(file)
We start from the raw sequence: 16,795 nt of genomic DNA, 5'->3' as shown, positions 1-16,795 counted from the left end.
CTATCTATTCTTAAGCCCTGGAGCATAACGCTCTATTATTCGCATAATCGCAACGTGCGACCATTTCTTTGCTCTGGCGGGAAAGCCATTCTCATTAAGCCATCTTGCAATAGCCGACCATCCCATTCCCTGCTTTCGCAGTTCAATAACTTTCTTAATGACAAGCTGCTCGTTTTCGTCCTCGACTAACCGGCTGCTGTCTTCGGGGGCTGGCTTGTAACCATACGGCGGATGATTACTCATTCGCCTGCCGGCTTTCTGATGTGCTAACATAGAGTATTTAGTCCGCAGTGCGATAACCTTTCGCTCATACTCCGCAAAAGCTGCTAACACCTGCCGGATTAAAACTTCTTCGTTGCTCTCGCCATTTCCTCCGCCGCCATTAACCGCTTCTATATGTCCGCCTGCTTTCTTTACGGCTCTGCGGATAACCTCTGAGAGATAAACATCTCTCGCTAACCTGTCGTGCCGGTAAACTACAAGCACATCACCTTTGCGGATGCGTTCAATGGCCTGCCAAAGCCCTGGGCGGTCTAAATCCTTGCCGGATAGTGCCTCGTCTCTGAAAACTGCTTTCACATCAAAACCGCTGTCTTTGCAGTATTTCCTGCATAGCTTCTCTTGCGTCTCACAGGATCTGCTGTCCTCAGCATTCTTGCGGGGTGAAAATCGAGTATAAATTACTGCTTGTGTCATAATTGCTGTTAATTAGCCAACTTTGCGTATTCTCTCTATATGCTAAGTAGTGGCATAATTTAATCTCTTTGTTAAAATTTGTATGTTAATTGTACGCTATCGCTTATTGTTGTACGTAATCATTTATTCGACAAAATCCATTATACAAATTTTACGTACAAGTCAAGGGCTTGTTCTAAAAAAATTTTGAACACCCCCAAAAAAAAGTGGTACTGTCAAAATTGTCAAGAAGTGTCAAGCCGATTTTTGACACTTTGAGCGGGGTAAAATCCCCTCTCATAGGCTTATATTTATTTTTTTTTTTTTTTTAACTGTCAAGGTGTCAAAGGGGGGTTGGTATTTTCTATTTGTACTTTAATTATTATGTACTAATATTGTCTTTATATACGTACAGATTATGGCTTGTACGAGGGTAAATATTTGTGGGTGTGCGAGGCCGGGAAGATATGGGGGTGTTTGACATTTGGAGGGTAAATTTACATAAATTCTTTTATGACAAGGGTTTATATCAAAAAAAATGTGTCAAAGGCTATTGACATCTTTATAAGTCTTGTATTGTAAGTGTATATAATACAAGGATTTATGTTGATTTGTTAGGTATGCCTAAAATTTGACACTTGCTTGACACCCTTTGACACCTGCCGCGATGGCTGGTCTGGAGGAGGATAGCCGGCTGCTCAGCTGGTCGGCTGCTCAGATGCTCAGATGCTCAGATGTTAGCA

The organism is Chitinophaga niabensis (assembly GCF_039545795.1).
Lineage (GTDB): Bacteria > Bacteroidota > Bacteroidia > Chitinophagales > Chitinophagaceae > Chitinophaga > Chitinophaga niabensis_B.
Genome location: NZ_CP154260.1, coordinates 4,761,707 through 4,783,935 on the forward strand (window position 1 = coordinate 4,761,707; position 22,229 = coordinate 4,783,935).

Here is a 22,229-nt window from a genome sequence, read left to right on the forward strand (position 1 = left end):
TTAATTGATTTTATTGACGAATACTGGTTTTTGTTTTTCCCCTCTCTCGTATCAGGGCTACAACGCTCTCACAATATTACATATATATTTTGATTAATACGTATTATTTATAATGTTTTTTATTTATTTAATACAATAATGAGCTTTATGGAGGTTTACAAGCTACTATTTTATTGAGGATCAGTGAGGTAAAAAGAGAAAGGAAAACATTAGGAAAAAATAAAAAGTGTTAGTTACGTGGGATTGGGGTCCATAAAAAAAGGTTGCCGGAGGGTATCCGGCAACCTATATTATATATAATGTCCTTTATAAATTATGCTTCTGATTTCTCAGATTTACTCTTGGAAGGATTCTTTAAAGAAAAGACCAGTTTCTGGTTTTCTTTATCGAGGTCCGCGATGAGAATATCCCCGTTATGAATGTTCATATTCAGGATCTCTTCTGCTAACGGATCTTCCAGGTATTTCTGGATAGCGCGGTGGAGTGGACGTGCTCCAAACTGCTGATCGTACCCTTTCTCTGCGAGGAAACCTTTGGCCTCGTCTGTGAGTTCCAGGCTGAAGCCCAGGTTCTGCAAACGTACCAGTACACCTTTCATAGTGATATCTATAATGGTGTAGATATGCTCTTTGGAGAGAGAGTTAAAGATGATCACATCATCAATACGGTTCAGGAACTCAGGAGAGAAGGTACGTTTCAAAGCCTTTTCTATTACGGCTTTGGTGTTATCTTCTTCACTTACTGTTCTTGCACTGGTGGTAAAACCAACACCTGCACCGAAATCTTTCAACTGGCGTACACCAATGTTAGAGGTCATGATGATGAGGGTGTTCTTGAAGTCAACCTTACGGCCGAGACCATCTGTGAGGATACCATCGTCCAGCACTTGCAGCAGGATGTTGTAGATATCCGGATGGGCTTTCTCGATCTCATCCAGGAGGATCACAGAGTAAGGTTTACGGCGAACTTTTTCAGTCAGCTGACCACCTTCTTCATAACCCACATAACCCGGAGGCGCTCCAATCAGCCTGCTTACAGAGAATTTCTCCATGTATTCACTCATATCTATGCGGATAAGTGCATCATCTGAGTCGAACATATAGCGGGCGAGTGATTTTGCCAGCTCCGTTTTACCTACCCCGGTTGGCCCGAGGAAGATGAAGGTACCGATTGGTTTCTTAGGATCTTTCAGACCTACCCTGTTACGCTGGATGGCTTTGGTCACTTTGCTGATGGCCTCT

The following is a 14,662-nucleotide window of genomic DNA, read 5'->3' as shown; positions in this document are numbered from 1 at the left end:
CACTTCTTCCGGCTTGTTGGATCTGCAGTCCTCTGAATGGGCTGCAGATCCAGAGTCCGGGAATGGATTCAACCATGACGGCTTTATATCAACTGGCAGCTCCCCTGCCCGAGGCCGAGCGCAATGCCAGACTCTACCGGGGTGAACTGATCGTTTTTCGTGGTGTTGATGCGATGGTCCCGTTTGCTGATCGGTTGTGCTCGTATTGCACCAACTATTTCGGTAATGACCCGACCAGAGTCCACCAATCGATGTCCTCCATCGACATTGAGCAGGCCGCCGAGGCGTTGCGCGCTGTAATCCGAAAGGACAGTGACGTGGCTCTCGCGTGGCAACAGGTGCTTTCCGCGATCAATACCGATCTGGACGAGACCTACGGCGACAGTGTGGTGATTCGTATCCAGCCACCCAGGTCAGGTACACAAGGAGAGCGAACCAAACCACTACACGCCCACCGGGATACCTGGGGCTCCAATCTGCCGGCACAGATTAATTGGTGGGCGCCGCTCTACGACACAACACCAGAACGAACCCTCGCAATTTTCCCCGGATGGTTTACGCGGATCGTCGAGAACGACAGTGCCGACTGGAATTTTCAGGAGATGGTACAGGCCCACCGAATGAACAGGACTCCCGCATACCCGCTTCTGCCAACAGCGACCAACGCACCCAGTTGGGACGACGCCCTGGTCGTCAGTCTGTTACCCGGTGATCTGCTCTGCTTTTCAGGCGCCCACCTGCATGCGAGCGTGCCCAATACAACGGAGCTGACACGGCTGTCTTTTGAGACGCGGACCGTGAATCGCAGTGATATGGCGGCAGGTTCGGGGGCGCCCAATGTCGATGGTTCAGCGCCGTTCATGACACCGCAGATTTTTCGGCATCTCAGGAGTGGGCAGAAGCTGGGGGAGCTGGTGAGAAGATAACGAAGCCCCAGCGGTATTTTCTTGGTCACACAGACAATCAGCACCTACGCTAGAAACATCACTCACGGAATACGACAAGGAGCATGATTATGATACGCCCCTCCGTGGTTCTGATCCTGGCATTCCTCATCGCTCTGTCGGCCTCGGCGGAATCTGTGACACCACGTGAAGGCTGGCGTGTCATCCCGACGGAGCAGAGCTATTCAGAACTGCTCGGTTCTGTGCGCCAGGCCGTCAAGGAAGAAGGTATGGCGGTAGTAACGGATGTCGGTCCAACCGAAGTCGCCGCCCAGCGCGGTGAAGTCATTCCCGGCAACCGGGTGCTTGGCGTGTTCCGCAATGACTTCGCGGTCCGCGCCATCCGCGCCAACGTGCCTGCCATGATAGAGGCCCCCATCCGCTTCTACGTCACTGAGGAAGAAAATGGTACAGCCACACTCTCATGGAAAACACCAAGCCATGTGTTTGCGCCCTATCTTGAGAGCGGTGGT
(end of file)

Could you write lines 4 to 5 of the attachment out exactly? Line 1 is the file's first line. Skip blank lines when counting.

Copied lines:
Lineage (GTDB): Bacteria > Bacteroidota > Bacteroidia > Chitinophagales > Chitinophagaceae > Chitinophaga > Chitinophaga niabensis_B.
Genome location: NZ_CP154260.1, coordinates 4,761,707 through 4,783,935 on the forward strand (window position 1 = coordinate 4,761,707; position 22,229 = coordinate 4,783,935).